“The Grace of Silence is an insightful, elegant rendering of how the history of an American family illuminates the history of our country.” –Toni Morrison
“History at its best is about telling stories—stories about people who lived before, about events in the past that create the contours of the present. By studying the lives of others, we hope that we, the living, can learn from their struggles and triumphs. In the hands of a gifted storyteller, a memoir becomes more than a chronicle of the writer’s life. It becomes the history of a time and a place. So it is with this magnificent memoir—one of the most eloquent, moving and insightful memoirs I have ever read.” —Doris Kearns Goodwin
“Michele Norris takes us on a riveting personal journey from north to south and back again through the tangled landscape of race in America—and teaches anew about the pain and possibilities of our past and future.” —Tom Brokaw
“The Grace of Silence is a riveting, inspiring memoir of an at once singular and representative American family. From Minnesota to Alabama, Norris takes us on a painful yet triumphant journey of self-discovery. She relies on her formidable skills as an investigative reporter to unearth shocking family secrets kept from her by her father and mother when she was growing up. Feeling hurt and betrayed, she learns that their lack of forthrightness allowed her to rise in a country haunted by its racial past. Powerful and tender, The Grace of Silence reveals our human complexity in exemplary fashion.” —Henry Louis Gates, Jr.
“A revealing, affectionate and sometimes painful memoir which dispenses with stereotype to get to the heart of what makes a family.” —Gwen Ifill
“In this exquisite memoir, Michele Norris turns her formidable powers of interviewing and storytelling onto her toughest subjects: herself, her family, and this country’s scar tissue. What follows is a journey of discovery into some of the darkest corners and brightest stars of the greatest generation. The Grace of Silence is sometimes raw, often gripping, and always graceful. A remarkably moving and enriching experience.” —Richard Wolffe
“A soaring memoir that pays powerful tribute to the quiet and dignified heroes among us. Norris’ remarkable family, and her courageous journey to tell their story, creates an inspiring portrait of America that will stay with you forever. I loved this book. —Dave Isay, founder of StoryCorps
“The Grace of Silence is at once a piercing exploration of race in America, and a poignant evocation of one black family—its warmth, pride, silences and evasions. What makes the narrative even more gripping is that this is, in the most human sense, a detective story driven by Michele Norris’s determination to uncover and understand her own past. A wonderful book.” —Richard North Patterson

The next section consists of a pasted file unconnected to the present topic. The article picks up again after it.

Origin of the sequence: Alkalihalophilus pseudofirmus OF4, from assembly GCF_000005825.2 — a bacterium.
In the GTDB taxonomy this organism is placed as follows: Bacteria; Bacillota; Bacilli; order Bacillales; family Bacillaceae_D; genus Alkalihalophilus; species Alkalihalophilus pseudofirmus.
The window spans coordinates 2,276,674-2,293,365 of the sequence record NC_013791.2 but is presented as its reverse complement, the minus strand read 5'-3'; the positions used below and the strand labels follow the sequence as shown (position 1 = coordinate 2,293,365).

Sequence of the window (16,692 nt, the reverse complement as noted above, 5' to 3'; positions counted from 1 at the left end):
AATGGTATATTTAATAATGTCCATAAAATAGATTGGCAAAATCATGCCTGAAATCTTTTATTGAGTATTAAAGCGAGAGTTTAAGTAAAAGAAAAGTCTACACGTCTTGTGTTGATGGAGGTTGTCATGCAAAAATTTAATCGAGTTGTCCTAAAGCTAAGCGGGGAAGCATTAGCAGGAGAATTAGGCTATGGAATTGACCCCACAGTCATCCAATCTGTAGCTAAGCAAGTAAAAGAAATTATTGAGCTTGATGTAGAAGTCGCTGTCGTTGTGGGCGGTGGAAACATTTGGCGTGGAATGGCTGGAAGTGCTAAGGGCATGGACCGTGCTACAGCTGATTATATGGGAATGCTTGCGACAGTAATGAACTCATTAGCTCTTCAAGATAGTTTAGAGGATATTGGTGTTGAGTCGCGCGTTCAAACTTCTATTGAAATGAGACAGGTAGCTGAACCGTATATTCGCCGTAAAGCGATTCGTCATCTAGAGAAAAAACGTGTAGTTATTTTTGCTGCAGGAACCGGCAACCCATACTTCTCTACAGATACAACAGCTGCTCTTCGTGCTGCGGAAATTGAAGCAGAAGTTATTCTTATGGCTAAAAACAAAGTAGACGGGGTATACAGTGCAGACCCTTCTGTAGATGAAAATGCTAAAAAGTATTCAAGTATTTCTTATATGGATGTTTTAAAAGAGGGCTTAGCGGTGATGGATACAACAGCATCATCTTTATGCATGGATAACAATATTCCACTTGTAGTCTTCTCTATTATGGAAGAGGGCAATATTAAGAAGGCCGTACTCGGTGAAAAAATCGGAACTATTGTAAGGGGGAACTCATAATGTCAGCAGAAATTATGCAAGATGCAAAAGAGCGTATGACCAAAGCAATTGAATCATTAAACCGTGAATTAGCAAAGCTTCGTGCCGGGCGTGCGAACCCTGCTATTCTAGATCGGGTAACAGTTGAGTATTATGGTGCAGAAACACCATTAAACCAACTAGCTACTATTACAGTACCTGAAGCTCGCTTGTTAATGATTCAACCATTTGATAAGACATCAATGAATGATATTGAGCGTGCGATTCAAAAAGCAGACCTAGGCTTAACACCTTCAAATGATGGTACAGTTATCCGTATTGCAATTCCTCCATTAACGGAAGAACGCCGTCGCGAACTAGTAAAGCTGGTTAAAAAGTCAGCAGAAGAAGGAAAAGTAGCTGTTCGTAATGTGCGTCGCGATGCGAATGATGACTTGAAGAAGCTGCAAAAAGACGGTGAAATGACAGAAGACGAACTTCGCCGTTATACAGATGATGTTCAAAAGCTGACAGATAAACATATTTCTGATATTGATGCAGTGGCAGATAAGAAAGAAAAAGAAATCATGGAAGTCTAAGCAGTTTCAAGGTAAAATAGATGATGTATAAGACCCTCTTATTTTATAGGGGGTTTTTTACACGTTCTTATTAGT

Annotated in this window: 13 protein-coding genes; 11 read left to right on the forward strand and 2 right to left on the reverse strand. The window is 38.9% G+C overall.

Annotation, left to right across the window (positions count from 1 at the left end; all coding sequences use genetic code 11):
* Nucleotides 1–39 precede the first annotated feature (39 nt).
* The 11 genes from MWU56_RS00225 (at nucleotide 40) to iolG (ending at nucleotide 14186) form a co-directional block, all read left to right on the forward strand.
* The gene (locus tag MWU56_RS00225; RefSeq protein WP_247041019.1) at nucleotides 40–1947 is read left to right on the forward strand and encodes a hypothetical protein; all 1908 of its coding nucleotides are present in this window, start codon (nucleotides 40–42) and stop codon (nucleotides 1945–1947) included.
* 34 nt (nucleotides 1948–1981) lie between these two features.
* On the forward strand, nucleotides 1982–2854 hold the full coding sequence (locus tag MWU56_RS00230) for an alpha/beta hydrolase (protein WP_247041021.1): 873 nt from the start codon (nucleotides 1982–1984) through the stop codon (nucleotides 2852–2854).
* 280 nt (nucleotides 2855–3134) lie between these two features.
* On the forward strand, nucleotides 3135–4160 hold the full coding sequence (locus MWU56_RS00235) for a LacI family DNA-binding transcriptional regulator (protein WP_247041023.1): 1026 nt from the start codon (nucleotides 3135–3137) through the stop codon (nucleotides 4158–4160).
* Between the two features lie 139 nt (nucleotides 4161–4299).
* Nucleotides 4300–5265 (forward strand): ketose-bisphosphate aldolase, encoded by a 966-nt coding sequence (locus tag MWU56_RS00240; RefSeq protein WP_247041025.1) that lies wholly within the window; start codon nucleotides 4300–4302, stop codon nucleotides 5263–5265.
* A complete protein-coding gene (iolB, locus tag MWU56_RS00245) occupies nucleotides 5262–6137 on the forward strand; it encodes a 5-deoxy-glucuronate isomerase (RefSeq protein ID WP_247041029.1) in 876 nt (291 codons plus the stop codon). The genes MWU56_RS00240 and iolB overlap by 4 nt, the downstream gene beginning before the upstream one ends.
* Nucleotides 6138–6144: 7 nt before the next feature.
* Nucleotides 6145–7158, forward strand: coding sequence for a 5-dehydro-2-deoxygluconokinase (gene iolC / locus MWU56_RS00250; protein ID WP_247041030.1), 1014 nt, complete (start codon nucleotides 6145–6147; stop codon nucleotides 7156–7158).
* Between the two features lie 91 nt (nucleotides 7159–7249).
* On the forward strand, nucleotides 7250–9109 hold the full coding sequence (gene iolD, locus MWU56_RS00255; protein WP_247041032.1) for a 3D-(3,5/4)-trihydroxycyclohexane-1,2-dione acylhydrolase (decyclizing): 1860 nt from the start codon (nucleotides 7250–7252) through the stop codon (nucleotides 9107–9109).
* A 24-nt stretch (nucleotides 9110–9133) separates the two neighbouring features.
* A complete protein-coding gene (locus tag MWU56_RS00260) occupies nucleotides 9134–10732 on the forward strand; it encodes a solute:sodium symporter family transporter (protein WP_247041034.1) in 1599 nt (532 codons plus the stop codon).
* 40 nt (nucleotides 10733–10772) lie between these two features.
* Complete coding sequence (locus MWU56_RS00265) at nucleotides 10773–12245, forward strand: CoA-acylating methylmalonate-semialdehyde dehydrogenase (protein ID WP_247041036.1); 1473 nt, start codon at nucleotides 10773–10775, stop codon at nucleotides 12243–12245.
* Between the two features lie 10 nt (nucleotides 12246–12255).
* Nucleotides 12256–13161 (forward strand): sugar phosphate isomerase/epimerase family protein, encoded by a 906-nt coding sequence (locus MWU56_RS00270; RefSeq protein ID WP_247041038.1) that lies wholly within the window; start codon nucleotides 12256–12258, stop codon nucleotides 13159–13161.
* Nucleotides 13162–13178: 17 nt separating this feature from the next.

“The Grace of Silence is an extraordinary book — tragic, eloquent, funny, and profoundly moving. It is the tale of one woman’s journey of discovery, but it is also much more: it is America’s history.” — Stephen Carter
“In this eloquent and affecting memoir, Norris, co-host of NPR’s All Things Considered, examines both her family’s racial roots and secrets. Spurred on by Barack Obama’s campaign and a multipart NPR piece she spearheaded about race relations in America, Norris realized that she couldn’t fully understand how other people talked about race until she understood how her own family dealt with it, particularly with their silence regarding two key events. She intersperses memories of her Minneapolis childhood with the events that shaped her parents’ lives: her maternal grandmother’s short career as a traveling “Aunt Jemima,” which always embarrassed her mother, and her father’s shooting by a white policeman in Alabama in 1946. It is the shooting, which occurred soon after Belvin Norris Jr. was honorably discharged from the navy, that forms the narrative and emotional backbone of Norris’s story, as she travels to Birmingham to try and piece together what happened. Though the quest is a personal one, Norris poignantly illuminates the struggle of black veterans returning home and receiving nothing but condemnation for their service. The issue of race in America is the subject of an ongoing conversation, and Norris never shies away from asking the same difficult questions of herself that she asks of others because ‘all of us should be willing to remain at the table even when things get uncomfortable.’” —Publishers Weekly
“With learned candor, [Norris] describes the corrosive effect of family stories left untold, showing how the denial of painful histories can only contribute to the anger, unease and mistrust of “post-racial” America. We may not hear those stories until we ask for them. But some things simply must be said.” —Ms. Magazine